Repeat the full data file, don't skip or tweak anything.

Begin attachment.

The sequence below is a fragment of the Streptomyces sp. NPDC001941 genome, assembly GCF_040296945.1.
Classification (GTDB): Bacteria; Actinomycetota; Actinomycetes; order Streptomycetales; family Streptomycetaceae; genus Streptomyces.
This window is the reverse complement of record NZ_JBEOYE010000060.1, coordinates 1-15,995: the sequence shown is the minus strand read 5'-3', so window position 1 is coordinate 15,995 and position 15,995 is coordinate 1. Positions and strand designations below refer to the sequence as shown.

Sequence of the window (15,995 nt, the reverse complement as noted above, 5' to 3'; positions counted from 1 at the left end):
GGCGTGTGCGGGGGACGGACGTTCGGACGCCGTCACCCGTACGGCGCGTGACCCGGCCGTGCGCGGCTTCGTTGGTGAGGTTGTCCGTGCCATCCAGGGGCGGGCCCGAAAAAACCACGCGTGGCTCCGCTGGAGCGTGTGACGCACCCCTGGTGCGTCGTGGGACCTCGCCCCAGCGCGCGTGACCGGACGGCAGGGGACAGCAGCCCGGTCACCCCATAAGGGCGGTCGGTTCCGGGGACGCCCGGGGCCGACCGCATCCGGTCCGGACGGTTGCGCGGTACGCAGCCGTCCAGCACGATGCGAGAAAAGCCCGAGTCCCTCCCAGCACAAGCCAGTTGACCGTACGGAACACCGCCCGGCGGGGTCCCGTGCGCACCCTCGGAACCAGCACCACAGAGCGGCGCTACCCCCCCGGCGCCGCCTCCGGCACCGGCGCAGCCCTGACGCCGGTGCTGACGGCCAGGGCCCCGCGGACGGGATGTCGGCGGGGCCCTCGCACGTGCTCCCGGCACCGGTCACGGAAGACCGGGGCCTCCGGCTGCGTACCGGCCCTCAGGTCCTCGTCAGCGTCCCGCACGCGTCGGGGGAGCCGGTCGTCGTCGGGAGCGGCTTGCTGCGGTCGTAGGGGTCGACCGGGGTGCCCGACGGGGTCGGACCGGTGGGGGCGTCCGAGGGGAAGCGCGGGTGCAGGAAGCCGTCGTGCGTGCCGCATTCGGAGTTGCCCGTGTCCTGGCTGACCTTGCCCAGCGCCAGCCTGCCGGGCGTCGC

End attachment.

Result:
The sequence below is a fragment of the Streptomyces sp. NPDC001941 genome, assembly GCF_040296945.1.
Classification (GTDB): Bacteria; Actinomycetota; Actinomycetes; order Streptomycetales; family Streptomycetaceae; genus Streptomyces.
This window is the reverse complement of record NZ_JBEOYE010000060.1, coordinates 1-15,995: the sequence shown is the minus strand read 5'-3', so window position 1 is coordinate 15,995 and position 15,995 is coordinate 1. Positions and strand designations below refer to the sequence as shown.

Sequence of the window (15,995 nt, the reverse complement as noted above, 5' to 3'; positions counted from 1 at the left end):
GGCGTGTGCGGGGGACGGACGTTCGGACGCCGTCACCCGTACGGCGCGTGACCCGGCCGTGCGCGGCTTCGTTGGTGAGGTTGTCCGTGCCATCCAGGGGCGGGCCCGAAAAAACCACGCGTGGCTCCGCTGGAGCGTGTGACGCACCCCTGGTGCGTCGTGGGACCTCGCCCCAGCGCGCGTGACCGGACGGCAGGGGACAGCAGCCCGGTCACCCCATAAGGGCGGTCGGTTCCGGGGACGCCCGGGGCCGACCGCATCCGGTCCGGACGGTTGCGCGGTACGCAGCCGTCCAGCACGATGCGAGAAAAGCCCGAGTCCCTCCCAGCACAAGCCAGTTGACCGTACGGAACACCGCCCGGCGGGGTCCCGTGCGCACCCTCGGAACCAGCACCACAGAGCGGCGCTACCCCCCCGGCGCCGCCTCCGGCACCGGCGCAGCCCTGACGCCGGTGCTGACGGCCAGGGCCCCGCGGACGGGATGTCGGCGGGGCCCTCGCACGTGCTCCCGGCACCGGTCACGGAAGACCGGGGCCTCCGGCTGCGTACCGGCCCTCAGGTCCTCGTCAGCGTCCCGCACGCGTCGGGGGAGCCGGTCGTCGTCGGGAGCGGCTTGCTGCGGTCGTAGGGGTCGACCGGGGTGCCCGACGGGGTCGGACCGGTGGGGGCGTCCGAGGGGAAGCGCGGGTGCAGGAAGCCGTCGTGCGTGCCGCATTCGGAGTTGCCCGTGTCCTGGCTGACCTTGCCCAGCGCCAGCCTGCCGGGCGTCGC